Unusually for a modern Conservative leader, Ruth Davidson seems to enjoy meeting voters. When I joined her on the campaign trail, she had been posing with a giant eagle in Kirkcaldy. Then she jumped on to a Harley Davidson in Stirling. Such props, she says, are a ‘springboard’ to talk about Scottish Conservatism — which, thanks to her, is no longer an oxymoron.
Davidson’s sparkling performances in the various debates stood in welcome contrast to David Cameron’s. Not once has she mentioned the ‘long-term economic plan’, or the other clichés issued from Conservative HQ. Her message is simple: thanks to a Conservative-led government, she says, Britain now has less pensioner poverty, more jobs than ever, and fewer children in workless households than ever. Such things don’t happen by accident: if you want them, you have to vote for them.
She considers herself a ‘good, old-fashioned’ working-class Conservative. ‘We used to have a lot of that traditional blue-collar Toryism in Scotland,’ she says. But it’s not her tradition: she joined the party seven years ago, when Scottish Conservatism seemed to be at its lowest ebb. ‘The party spent so long after the 1997 wipeout talking only to itself, it was apologising and wearing sackcloth and ashes,’ she says. ‘My job, as leader, is to fight campaigns where we can focus our vote so that people can see us winning again.’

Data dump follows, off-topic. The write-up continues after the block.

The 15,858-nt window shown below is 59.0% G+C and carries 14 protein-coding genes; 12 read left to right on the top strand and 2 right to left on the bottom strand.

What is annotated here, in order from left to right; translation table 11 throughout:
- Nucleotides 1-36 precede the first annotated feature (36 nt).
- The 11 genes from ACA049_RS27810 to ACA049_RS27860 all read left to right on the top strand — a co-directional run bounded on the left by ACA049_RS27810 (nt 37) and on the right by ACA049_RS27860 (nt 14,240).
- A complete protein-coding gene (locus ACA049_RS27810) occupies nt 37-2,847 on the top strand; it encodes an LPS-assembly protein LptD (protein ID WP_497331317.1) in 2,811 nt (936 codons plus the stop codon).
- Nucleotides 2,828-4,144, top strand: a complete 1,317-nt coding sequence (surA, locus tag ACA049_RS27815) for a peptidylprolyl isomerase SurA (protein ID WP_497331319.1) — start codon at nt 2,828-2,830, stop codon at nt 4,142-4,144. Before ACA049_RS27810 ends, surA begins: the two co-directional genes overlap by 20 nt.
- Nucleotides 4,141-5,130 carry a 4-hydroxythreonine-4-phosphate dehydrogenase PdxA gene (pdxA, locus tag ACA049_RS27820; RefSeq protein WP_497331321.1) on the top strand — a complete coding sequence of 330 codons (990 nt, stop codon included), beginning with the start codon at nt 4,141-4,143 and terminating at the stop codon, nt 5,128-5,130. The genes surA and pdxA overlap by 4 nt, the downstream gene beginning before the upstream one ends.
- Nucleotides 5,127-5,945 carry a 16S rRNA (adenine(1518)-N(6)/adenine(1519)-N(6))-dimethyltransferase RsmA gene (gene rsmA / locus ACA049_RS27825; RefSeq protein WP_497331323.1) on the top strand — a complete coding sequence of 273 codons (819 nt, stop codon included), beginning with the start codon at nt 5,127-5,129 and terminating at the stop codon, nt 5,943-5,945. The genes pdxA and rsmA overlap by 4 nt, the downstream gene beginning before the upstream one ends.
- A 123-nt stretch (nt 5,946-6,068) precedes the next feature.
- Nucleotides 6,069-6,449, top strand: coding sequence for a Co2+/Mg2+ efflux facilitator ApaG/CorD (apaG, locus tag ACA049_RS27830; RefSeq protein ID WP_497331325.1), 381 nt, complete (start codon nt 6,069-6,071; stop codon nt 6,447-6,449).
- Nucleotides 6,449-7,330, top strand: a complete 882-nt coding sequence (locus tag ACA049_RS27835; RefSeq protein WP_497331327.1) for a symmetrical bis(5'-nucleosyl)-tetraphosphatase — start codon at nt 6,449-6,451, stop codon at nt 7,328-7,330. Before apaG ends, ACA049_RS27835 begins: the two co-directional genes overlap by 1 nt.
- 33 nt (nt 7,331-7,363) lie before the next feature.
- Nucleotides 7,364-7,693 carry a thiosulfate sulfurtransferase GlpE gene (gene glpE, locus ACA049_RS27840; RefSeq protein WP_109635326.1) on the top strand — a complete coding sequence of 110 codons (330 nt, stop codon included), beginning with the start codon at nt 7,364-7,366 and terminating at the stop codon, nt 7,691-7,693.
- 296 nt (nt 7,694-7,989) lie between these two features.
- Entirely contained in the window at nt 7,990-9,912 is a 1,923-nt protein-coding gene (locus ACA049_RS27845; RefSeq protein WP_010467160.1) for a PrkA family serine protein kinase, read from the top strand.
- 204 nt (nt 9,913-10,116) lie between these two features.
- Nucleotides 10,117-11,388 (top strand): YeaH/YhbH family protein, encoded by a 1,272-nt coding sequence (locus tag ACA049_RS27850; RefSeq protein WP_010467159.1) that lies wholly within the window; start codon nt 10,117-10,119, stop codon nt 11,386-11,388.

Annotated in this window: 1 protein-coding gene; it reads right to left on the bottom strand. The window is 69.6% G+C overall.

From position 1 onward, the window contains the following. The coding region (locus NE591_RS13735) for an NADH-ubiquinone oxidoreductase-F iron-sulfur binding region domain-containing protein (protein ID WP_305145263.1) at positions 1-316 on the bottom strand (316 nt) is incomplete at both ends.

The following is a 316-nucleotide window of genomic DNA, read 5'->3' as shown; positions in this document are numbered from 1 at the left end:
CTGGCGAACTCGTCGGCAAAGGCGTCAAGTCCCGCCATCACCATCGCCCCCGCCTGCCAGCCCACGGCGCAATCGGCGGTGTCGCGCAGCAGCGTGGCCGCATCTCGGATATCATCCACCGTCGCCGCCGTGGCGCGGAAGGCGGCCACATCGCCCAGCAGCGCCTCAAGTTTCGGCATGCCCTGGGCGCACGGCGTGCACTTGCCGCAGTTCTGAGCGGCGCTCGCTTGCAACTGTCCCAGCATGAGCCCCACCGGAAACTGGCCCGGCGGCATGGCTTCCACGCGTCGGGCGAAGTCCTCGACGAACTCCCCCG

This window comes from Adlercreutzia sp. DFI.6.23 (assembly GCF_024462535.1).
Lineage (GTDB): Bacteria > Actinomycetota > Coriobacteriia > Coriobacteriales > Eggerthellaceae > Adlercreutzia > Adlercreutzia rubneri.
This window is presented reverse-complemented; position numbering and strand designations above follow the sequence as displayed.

Five years ago, she says, ‘We started every conversation with “I’m sorry, I’m a Conservative but…”.’ She has replaced this, she says, with: ‘I believe in X and if you believe in X, you’re a Conservative too.’
In some ways, Davidson, 36, is a Tory moderniser’s dream: the first openly gay politician to lead a party in Britain. Her sexuality is not an issue in Scotland — and nor does she seek to make it one. She’d rather talk about her hobby, kickboxing, which she says gave her a greater appreciation of the NHS, since she has broken nearly every bone in her body.
She has been hailed in London as precisely the sort of voice the Tories need in Westminster. But she flatly rules out following Michael Gove and Liam Fox into a winnable English seat. ‘Sitting on the backbenches in Westminster would be a bit of a demotion from the big job I’ve got,’ she says. ‘I love this job. Look at my campaign this year: I’m having the time of my life.’
Her ambitions are in Scotland: first to help the Tories replace the Liberal Democrats as the third force in Scottish politics, then replace Labour as the opposition. ‘I have no limits to my ambition,’ she says, ‘either for myself or for my party.’ The idea of a Conservative running the Scottish Parliament may seem unbelievable. But as Labour has found, unbelievable things are happening rather a lot in Scottish politics.
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